-- We tap our Presto-like cards on a spare carshare car and drive it away on the spot (Autoshare, Zipcar, Vrtucar, etc). Unattended rental.
-- We press a button on a pocket computer called a "smartphone" to magically bring us a Uber.
-- Tomorrow, all of these will be unmanned self-driving cars

The new generations doesn't feel the convenience of owning a car like the 20th century teenager pleading for a driver license at Sweet Sixteen. The are pleading for smartphones rather than cars. And they'd rather fondle a smartphone in the backseat of a Uber (or as standee on a New Streetcar). Even an increasing percentage of the Older Generation too. The magic of car ownership isn't as alluring as it used to be, even as I own a car myself too...

I think it is only a matter of time that the driverlessness collides with Ubers & carshare, to make it deliciously more tempting than owning a car. A clean robomaid-serviced car|truck|etc arrives to you, and handles your heavy duty mobility needs more intense than subways, bikes & ridehails. But the driverless stuff is easy in Arizonia, but devilishly hard in Ontario blizzards. So major TaaS disruption may arrive in some cities before others.

Convenience & economic forces will trend towards this. The high cost of self-driving cars and the convenience of carsharing / apphail / etc. For example, even puke becomes a solved problem: The future selfdriving car has cameras that catch the issue & drives the car to a maid service for cleaning & autocharges the last user for the cleaning cost.

One big problem is there's also dystopia scenarios too -- number of cars don't go down, roads/parking still expands, and everybody sends their empty cars away (clogging freeways) to soccermom far-away kids around. THAT is scary and very environmentally unfriendly -- and we'll still need all the parking too.
 
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crs1026

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I can believe that EV’s are closer than we think, and automated delivery is just around the corner, but I have a hard time reconciling the speaker’s optimism about self guided technology with my morning drive in slush through a road repair zone. While technically doable, our city is years from marking diversions well enough for even a chess-master quality vehicle to figure out !

When one looks at the B737 Max fiasco, I can see regulators taking a very long view of self guiding technology, even if the actual accident rate is a fraction of what it is with human drivers. Liability arguments over those fewer mistakes that self driving vehicles will make will delay rollout I’m sure.

What I can see happening for instance is Amazon and others going to a fully automated night time delivery system - take all those Amazon delivery vehicles off the roads in daytime, and there would be a huge cost/efficiency savings for them, and benefits for the public. Night time is likely not a challenge for the technology, and when the roads aren’t busy there may be more acceptance.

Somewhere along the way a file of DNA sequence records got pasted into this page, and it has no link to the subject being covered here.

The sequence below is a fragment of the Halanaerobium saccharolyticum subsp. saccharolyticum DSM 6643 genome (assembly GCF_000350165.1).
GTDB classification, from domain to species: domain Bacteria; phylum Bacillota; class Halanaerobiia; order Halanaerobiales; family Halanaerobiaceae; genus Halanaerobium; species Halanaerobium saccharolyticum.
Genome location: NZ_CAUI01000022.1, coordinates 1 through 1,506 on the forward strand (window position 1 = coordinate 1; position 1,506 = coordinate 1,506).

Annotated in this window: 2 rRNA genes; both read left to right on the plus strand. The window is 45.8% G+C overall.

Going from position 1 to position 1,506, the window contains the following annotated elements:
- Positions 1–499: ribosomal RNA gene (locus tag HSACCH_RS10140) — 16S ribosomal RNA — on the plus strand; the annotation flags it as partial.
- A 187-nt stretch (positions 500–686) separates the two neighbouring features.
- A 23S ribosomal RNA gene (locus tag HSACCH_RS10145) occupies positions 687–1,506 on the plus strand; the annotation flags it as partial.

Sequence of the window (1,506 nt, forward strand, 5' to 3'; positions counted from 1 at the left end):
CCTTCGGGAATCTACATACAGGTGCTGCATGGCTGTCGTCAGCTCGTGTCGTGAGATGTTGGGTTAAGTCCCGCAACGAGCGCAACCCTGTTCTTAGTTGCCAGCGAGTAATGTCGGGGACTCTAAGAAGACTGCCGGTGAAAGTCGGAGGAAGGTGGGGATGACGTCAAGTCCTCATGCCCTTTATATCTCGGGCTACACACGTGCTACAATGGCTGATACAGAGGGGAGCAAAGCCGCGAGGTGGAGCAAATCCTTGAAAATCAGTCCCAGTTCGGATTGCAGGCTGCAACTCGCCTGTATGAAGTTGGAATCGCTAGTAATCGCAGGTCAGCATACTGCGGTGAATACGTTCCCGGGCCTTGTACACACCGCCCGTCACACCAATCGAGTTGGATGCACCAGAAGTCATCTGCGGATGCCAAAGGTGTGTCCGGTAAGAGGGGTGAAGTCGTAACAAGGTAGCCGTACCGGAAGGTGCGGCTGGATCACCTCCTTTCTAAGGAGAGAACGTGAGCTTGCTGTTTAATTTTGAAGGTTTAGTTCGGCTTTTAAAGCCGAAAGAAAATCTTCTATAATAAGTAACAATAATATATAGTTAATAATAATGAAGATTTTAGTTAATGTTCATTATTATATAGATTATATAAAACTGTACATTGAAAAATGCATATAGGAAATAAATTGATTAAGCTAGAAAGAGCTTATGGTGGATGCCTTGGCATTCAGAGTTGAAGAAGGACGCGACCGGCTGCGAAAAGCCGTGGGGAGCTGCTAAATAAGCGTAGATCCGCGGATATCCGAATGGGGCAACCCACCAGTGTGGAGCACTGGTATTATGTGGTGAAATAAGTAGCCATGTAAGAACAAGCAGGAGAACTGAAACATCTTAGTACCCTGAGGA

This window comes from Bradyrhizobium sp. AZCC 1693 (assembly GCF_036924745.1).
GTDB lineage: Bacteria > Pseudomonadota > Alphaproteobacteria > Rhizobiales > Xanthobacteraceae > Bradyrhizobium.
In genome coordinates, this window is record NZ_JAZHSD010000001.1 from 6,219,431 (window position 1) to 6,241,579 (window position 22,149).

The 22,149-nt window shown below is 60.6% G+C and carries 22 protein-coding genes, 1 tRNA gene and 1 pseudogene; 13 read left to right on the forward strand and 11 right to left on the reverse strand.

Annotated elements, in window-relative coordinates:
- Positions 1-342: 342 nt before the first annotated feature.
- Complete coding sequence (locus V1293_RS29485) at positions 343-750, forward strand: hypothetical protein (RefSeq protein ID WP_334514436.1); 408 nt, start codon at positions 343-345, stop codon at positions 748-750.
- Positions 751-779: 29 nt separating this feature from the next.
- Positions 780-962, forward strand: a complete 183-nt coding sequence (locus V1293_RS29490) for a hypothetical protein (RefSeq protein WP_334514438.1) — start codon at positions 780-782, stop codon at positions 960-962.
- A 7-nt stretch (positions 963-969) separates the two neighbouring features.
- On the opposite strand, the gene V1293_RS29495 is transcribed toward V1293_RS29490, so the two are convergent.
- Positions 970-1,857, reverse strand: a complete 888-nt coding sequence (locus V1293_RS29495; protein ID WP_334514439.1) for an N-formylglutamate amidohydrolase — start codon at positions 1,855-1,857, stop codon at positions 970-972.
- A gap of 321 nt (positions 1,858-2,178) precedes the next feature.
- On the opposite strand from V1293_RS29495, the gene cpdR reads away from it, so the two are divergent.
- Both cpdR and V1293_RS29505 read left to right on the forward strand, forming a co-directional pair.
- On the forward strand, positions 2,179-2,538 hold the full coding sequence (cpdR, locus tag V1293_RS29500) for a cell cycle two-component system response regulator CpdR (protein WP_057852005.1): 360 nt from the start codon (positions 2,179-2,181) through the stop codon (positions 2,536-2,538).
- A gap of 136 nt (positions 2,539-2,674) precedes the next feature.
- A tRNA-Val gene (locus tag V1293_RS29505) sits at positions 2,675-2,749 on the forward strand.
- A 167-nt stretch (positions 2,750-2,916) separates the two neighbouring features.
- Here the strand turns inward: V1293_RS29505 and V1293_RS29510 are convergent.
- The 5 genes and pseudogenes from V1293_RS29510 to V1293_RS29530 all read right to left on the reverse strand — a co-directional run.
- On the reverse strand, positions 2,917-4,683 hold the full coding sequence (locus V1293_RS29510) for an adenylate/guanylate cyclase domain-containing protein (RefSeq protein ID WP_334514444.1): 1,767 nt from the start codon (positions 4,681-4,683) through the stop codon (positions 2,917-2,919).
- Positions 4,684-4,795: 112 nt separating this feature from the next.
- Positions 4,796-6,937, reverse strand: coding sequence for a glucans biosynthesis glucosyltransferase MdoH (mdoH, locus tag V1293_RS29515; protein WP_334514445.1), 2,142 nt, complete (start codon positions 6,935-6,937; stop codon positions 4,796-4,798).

I’m actually doing the numbers right now on whether to replace or life extend our 14-year old grocery getter. Going to one car just isn’t feasible, and electric still just isn’t cheap enough to break even on a lightly used second vehicle. The best option seems to be a used Yaris or Reo sized auto, on the premise that a 3-year old auto will stay reliable (or at least demand less maintenance than our old one) for the next 2-3 years, by which time the ‘disruption’ will be much further along. Buying time may mean never buying a new internal combustion vehicle ever again.

- Paul
 

Rainforest

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A massive shift to electric vehicles is very likely. A massive reduction in car ownership is less obvious; people can still own cars even if those car become all-electric and self-driving.

Lots of rental companies operate today, and yet a lot of people own cars instead of renting them on the per-trip basis. I'm not sure why that balance will shift dramatically once we go all-electric.
 
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Rainforest

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He makes a compelling argument for his predictions. If true, politics in Alberta are going to get even more toxic over the next decade. Albertans have elevated the oil industry to founding myth status, where environmentalism is practically treasonous. The oil sands, being among the most expensive sources of oil in the world, are only going to get less viable as the driver of the province's economy. The economy will shift away from oil and the province will be fine eventually, but the culture of oil that has taken hold there is going to fight it tooth and nail.

The demand for oil will drop several-fold, but not to zero. A fraction of oil is used in petrochemical industry today, and that use will continue. There is no compelling reason to end that, as the petrochemical use can potentially result in zero carbon emission (all carbon stays in the things made of oil, instead of being released as carbon dioxide into the environment).